Phew, that really is quite an annoyance having to remove any type of shoe in the U.S. One would wear comfortable old sneakers for such a long trip!

    Sincerely,
    Mal
     
  10. cssaus

    cssaus Active Member

    Dec 13, 2004
    917
    63
    Sydney
    I try not to create any bother going thru US security screening and comply with all requests. The last thing you want is to undergo a fully detailed personal screening experience that could include checking into places where the sun don't shine:D
     
  11. pauly7

    pauly7 Established Member

    Dec 8, 2004
    4,105
    787
    Actually you do have to take off your shoes on request, as of last year in the states...

    I have to say I'm a big fan of slip ons, I don't have any laceup shoes at all any more except my gym sneakers!

    To the person who says they feel like they are going to slip off, go to HYPE and check out their range, they are fantastic.

    Back on topic, I much prefer the Thai security style if processing PAX, you walk through with eveything on - beep (if you are like me!) then go and quickly stand on one of usually 3 stools, they sweep you - obviously determining that the amounts are too small in shoes/belt locations to be of any danger at all, maybe get you to take coin out of pocket to show them - then let you pass.

    I find it gets through the PAX much faster than Aus, where you have to (if not a regular traveller and don't know the drill) stumble back through, take things off and slow everyone else down...
     
  12. codash1099

    codash1099 Established Member

    Aug 2, 2006
    2,570
    1,030
    PER
    I've been told that some shoes have a metal reinforcement inside the sole. Belts will differ in reaction depending on the size of the buckle - I don't think there are many with no metallic buckle at all.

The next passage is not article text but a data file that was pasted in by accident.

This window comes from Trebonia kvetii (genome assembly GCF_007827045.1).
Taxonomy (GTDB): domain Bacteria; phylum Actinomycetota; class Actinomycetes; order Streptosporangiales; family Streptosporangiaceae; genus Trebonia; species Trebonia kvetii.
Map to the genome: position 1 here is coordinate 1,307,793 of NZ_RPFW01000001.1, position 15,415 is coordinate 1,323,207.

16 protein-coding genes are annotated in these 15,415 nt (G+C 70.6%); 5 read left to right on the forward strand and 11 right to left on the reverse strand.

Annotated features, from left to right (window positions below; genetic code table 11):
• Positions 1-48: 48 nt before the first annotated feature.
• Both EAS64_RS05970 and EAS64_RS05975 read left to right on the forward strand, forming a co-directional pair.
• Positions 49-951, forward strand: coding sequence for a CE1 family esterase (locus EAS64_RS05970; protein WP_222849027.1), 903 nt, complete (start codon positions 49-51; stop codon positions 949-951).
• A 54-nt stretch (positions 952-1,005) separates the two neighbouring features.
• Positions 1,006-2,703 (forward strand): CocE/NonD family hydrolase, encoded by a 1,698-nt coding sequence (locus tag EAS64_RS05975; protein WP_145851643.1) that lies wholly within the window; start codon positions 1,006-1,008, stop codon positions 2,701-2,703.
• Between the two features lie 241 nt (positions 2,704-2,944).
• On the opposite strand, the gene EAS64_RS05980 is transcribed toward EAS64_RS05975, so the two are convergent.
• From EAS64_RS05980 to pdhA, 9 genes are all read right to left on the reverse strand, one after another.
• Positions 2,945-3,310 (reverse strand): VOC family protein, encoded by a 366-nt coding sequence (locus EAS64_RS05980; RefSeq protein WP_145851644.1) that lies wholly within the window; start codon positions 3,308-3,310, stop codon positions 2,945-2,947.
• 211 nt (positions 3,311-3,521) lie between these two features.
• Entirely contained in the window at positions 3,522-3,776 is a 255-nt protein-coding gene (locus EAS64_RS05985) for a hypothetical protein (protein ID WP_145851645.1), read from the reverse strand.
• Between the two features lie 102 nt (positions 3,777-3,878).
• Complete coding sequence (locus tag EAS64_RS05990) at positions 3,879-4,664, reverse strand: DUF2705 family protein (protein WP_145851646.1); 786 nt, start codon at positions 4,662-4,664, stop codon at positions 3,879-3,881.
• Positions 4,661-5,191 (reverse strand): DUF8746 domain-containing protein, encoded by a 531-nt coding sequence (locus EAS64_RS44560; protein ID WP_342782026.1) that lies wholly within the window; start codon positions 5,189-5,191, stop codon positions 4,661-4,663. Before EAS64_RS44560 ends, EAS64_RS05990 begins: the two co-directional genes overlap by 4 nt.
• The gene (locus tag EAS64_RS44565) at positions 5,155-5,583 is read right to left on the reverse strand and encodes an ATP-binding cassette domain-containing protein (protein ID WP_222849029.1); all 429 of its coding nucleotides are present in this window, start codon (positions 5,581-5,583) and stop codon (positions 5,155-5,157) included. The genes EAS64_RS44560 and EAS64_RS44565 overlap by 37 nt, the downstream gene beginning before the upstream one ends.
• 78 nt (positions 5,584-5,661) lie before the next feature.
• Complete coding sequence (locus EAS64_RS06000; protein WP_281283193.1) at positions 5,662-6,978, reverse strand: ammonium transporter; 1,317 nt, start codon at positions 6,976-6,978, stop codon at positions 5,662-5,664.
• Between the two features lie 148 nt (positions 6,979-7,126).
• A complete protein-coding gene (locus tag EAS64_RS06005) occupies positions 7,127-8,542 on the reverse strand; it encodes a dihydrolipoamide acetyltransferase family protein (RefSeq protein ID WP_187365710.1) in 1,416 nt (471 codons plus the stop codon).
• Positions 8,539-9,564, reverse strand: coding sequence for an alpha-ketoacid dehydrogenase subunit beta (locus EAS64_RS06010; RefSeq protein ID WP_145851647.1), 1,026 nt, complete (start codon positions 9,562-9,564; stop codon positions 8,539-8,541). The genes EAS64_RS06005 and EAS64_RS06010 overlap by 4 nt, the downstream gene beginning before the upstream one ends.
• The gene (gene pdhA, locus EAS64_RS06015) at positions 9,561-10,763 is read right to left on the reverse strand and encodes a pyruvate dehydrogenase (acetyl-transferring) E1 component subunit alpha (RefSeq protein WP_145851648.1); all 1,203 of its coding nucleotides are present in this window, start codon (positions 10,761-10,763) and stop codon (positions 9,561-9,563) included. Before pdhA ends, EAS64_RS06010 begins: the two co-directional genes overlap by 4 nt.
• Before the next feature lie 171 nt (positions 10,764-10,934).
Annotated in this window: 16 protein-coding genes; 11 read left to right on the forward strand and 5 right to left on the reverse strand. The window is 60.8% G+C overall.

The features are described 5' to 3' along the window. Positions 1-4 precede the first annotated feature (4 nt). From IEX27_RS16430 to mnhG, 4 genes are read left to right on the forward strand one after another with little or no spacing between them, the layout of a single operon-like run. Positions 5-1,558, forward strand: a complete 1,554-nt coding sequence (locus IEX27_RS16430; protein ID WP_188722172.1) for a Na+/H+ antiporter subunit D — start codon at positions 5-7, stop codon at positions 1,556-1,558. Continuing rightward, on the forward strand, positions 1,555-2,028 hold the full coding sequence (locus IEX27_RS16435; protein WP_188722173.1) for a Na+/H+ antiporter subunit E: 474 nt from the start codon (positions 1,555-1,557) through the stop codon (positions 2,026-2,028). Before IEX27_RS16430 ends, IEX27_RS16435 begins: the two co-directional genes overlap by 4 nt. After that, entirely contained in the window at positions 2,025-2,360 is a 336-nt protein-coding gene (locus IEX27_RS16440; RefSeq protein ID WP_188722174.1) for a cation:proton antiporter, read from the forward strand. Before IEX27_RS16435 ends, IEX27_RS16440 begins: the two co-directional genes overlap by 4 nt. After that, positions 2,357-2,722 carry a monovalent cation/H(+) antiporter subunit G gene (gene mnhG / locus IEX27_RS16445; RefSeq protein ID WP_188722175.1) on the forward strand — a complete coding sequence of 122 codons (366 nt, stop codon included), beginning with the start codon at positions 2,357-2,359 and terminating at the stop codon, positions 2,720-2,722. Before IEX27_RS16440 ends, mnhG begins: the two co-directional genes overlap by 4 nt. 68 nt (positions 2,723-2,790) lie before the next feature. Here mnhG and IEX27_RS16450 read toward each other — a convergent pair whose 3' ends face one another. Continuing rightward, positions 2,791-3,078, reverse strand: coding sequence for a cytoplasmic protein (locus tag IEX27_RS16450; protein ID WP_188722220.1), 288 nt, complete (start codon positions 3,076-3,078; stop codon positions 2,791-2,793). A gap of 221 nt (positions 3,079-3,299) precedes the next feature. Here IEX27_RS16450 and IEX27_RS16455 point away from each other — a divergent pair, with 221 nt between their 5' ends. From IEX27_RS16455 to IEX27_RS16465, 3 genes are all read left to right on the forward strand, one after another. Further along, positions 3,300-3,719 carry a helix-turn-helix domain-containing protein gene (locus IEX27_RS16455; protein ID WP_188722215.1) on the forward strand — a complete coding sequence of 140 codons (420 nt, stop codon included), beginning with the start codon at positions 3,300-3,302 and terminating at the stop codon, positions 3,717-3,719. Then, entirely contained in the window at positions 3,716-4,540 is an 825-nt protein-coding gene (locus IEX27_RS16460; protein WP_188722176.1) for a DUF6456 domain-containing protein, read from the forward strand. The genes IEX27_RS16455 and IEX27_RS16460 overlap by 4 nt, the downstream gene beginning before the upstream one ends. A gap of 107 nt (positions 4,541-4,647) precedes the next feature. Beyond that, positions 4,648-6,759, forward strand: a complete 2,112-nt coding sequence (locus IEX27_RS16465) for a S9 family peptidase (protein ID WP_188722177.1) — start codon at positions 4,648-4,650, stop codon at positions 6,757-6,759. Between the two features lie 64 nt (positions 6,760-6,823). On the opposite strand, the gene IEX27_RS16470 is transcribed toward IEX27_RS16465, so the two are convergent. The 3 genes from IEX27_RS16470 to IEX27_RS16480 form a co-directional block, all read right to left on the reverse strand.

My biggest problem has been the variation in sensitivity of the detectors - Perth seems particularly bad (or good, depending on your outlook).
     
  13. Soundguy

    Soundguy Member

    Jun 15, 2006
    323
    3
    Rudd's Banana Republic
    I buy most of my clothes in the USA and many brands of shoes there are prominently labelled as 'Airport friendly' or something like that, meaning you can waltz through a metal detector without a problem. And it works; I never take off my shoes or belt in Australia. The belts I bought here, mine have a smallish buckle & I don't recall this being a problem. There again I often find coins in my pockets after I have gone though which never triggered the machine. I always move very quickly through the detector, pausing first to allow a small space behind the person in front who invarably moves slower, then scooting through (but not fast enough to arouse suspicion of course).

    Lets hope the Aussie shoe sellers start to offer shoes with no metal parts and labelled accrdingly as they do in the US. Maybe there with be a new line of belts with carbon fibre buckles or similar soon......
     
  14. acampbel

    acampbel Member

    Oct 31, 2005
    351
    2
    I thought that the induction metal detectors used at airports would be triggered more readily if metal passed through them quickly. I tend to stroll through as slowly as I can, and it seems to work for me. I haven't had to remove my shoes in Oz for over a year, though maybe they have dialled the machines down a bit and I am fooling myself with schoolboy physics.